Trenton Lewis is only 21-years-old, but this young man has one of the strongest work ethics I have ever seen.  Trenton is the father of an adorable 14-month-old daughter, Karmen, who serves as a powerful motivator.

Karmen

Karmen Lewis

“My pride is strong. Whatever she needs, I’m the person who is supposed to provide it for her.”

Seven months ago, Trenton was offered a job at the local UPS center, 11 miles from his home.  Only one small problem … Trenton did not own a car, nor have access to one.  But do you think that stopped this young man?  Nope … he took that job, and has never missed a shift nor been late a single time for his 4:00 a.m. shift.  How?  He leaves at midnight to walk the 11 miles, that’s how!  For seven months, braving rain, wind and traffic, he has walked to work and never said a word to anyone, never once complained.

In my book, Trenton himself is a ‘good people’, but there’s more!  One of his co-workers, Patricia “Mama Pat” Bryant, found out that Trenton was walking to work every day.  She and her husband have both worked at the UPS center for nearly 40 years, and they are good people.

“For a young person to decide in their mind ‘if I don’t have a ride, if I can’t get a ride then I’ll walk.’ If a guy can do that, we can pitch in to help.”

The Bryants quietly spread the word, and every single employee they asked chipped in until soon they had collected enough money, $2,000, to buy Trenton a car!  Not a new car, mind you, but a 2006 Saturn Ion in good condition that will get him to work and back home to his baby girl. Kenneth Bryant said when he told the car’s seller what he was doing, he even dropped the price of the car.

They surprised Trenton a few days ago when they asked him to come to a union meeting out in the parking lot, and then after a few brief words by Bryant, they handed the keys to Trenton … his first car!  Trenton, needless to say, was overwhelmed and profoundly grateful!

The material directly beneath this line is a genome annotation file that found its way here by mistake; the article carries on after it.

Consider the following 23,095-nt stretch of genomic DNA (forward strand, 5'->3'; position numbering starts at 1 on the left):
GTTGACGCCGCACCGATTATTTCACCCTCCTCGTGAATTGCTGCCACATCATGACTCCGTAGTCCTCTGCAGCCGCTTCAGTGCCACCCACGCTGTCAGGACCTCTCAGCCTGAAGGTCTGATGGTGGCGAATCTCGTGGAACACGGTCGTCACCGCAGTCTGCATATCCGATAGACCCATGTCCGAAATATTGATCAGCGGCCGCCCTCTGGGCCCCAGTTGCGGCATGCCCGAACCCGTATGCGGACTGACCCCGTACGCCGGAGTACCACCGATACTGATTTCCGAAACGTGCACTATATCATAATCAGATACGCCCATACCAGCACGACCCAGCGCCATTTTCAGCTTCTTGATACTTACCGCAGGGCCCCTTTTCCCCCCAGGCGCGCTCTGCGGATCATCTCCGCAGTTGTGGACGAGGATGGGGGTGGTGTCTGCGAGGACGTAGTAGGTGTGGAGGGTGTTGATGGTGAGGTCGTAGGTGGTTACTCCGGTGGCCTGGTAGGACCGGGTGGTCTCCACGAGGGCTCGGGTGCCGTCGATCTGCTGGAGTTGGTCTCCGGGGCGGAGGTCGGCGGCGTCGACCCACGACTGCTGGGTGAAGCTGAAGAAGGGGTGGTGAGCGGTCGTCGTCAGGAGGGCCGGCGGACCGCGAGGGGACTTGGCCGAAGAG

“I wanted to be with my daughter, to be able to support her. I wanted to be a father. I’m never going to forget this ever.”

Trenton LewisA whole lot of good people came together to help another good person … how much better can it get?

seperator

John Lee Cronin has Down’s Syndrome.  John Lee Cronin loves socks. John Lee Cronin is 21 years old and owns his own business … selling socks!

John CroninWhen John graduated from high school, he had already decided he wanted to start a business with his dad, and he loved socks, so what better venture than selling socks?  Not just socks, mind you … not plain ol’ white crew socks or black dress socks, but fun socks, funky socks!  In December 2016, John and his dad, launched an on line store named John’s Crazy Socks.

A visit to their website says it all!  Here are a few samples …

From top left:  Abraham Lincoln socks, Banana Split Troll socks, Banned Book socks, Donald Trump Hair socks, Lobster socks, Pizza and Beer socks, and Sunflower socks.

Now, typically on Wednesday’s ‘good people’ post, I shine a light on people who are feeding the homeless, helping people rebuild after a disaster, adopting or helping children survive and thrive, and it is true that John is doing none of these things.  But I happen to think that he still earned a spot in this post, for what he is doing is motivating and inspiring.  He is showing other disabled people that they can do anything they set their minds to.  And he is, I think, an inspiration to the rest of us as well, for I found myself in awe of this young man’s stamina and determination.